Iran's April oil exports fall closer to West's sanctions cap - IEA
Iran's oil exports dropped for a second month in April, the International Energy Agency said, moving closer to levels allowed by November's interim deal on curbing Tehran's nuclear programme, Reuters reported.
Global imports of Iranian crude in April averaged 1.11 million barrels per day (bpd), the Paris-based IEA said in its monthly Oil Market Report released on Thursday, down 180,000 bpd from March.
"Imports of Iranian crude reached a 20-month high of 1.58 million barrels per day in February but have since edged lower," the IEA, adviser to 29 industrialized countries, said in the report.
Under an interim deal signed in November between Iran and six world powers that came into effect on Jan. 20, known as the Joint Plan of Action (JPOA), Iran's exports are supposed to be held to an average 1 million bpd through July 20.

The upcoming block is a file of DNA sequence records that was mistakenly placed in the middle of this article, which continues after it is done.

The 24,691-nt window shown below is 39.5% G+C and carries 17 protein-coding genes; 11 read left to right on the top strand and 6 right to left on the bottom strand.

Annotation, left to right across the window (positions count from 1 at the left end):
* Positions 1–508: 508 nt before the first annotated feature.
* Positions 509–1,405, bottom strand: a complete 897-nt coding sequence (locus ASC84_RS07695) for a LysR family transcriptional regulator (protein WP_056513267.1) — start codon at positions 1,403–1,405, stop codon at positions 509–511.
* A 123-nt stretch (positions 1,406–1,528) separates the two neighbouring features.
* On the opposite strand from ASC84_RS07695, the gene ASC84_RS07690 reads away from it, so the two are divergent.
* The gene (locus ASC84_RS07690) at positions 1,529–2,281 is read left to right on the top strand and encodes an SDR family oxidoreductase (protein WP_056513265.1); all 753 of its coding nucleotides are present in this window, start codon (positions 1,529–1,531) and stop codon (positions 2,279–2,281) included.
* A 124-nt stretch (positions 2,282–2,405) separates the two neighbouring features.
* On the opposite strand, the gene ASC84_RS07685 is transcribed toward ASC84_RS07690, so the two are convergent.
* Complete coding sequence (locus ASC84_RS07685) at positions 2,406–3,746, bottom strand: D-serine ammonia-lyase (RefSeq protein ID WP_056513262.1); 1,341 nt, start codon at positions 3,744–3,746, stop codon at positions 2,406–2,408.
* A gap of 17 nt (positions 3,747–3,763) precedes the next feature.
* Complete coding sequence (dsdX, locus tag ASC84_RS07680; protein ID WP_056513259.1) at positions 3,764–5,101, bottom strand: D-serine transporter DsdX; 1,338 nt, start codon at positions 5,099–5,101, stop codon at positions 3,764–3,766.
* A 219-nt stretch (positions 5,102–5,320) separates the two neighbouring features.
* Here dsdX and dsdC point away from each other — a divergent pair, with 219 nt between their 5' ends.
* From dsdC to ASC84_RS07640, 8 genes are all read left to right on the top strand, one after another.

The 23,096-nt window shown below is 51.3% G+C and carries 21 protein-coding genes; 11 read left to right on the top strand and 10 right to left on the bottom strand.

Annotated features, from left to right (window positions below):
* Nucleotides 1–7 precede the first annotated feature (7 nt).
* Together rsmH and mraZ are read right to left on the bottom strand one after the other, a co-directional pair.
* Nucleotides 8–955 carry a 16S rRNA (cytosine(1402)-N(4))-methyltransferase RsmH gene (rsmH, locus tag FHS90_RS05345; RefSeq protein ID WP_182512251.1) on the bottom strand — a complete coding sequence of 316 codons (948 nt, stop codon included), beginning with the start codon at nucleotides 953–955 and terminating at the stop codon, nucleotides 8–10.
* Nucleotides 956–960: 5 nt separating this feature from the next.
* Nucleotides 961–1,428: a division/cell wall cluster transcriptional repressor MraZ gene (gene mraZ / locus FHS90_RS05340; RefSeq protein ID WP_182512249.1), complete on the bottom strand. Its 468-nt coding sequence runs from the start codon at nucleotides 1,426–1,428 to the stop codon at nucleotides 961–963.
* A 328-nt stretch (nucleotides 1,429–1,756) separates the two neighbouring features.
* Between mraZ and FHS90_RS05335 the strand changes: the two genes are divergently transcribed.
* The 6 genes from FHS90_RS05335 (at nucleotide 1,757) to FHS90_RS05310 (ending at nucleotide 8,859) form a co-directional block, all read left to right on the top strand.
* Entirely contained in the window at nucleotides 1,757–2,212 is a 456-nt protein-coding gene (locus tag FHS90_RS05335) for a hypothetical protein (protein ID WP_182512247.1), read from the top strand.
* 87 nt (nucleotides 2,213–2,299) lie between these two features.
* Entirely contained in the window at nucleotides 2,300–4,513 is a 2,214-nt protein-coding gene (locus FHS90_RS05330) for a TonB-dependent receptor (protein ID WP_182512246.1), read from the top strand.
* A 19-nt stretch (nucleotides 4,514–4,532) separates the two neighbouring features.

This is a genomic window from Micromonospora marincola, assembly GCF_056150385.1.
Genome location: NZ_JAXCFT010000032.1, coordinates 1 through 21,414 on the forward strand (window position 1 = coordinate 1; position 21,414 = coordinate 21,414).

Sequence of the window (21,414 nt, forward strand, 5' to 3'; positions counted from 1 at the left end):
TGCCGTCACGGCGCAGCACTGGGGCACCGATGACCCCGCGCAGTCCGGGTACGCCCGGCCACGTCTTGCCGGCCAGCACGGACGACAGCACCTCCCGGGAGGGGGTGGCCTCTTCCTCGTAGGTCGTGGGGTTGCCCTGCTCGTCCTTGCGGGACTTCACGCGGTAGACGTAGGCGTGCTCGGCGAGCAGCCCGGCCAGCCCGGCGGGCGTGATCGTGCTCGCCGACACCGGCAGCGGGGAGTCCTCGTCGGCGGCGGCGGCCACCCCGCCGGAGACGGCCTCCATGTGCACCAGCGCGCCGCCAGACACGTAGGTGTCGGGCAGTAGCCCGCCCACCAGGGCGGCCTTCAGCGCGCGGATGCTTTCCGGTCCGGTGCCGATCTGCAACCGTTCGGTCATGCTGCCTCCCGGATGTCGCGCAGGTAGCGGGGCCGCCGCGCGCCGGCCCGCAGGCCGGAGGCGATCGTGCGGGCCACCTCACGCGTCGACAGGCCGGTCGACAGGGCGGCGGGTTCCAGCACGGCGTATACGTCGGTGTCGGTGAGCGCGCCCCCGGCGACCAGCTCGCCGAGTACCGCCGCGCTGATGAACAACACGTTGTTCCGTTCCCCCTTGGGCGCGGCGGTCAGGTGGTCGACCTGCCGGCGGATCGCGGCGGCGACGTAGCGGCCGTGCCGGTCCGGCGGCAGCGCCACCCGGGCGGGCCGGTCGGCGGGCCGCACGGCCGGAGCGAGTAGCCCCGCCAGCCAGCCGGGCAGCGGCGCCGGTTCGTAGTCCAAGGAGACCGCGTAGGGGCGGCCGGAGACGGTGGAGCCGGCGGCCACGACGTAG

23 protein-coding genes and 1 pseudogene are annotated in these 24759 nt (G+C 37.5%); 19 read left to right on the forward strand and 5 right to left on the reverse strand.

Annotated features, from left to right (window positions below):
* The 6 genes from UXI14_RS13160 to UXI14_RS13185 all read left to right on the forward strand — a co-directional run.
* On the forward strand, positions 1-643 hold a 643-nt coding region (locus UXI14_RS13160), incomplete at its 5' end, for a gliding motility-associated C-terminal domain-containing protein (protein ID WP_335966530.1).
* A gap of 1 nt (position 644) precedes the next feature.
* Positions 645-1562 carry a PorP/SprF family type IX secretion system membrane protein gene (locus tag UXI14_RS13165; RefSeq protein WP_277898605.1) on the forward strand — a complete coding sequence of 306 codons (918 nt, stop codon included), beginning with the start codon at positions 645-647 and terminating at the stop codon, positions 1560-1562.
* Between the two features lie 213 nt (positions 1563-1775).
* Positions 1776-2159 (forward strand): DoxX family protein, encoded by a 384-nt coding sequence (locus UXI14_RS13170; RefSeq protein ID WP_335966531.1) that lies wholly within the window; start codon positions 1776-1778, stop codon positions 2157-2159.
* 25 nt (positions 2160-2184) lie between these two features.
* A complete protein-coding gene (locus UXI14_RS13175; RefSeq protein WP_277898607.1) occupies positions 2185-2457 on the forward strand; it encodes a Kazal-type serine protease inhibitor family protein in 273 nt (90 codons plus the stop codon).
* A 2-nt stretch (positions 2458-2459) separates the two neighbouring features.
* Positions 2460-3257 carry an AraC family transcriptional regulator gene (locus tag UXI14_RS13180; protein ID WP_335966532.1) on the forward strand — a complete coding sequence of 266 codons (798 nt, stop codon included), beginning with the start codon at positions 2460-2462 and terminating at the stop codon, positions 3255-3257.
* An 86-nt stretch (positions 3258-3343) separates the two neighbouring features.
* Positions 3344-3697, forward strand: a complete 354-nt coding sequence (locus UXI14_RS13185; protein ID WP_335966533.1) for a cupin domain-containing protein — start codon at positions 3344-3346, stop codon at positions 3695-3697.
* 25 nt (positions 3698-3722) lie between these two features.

Signs of higher Iranian sales in late 2013 and early 2014 have led to concerns in Washington that a softening of sanctions has given Tehran's economy a boost.
But officials in the Obama administration have said they expect Iran's oil sales to fall in coming months and average 1 million bpd over the entire six-month period.
In April, China, South Korea, Turkey and Syria increased imports of Iranian oil, although this was more than offset by reduced volumes to India and Japan, the IEA said, citing preliminary data.
The biggest increases were by China, which boosted imports by 60,000 bpd to 615,000 bpd, and South Korea, which imported 130,000 bpd, up 70,000 bpd, the IEA said.
India cut imports by 185,000 bpd to 200,000 bpd and Japan by 105,000 bpd to 35,000 bpd, it said.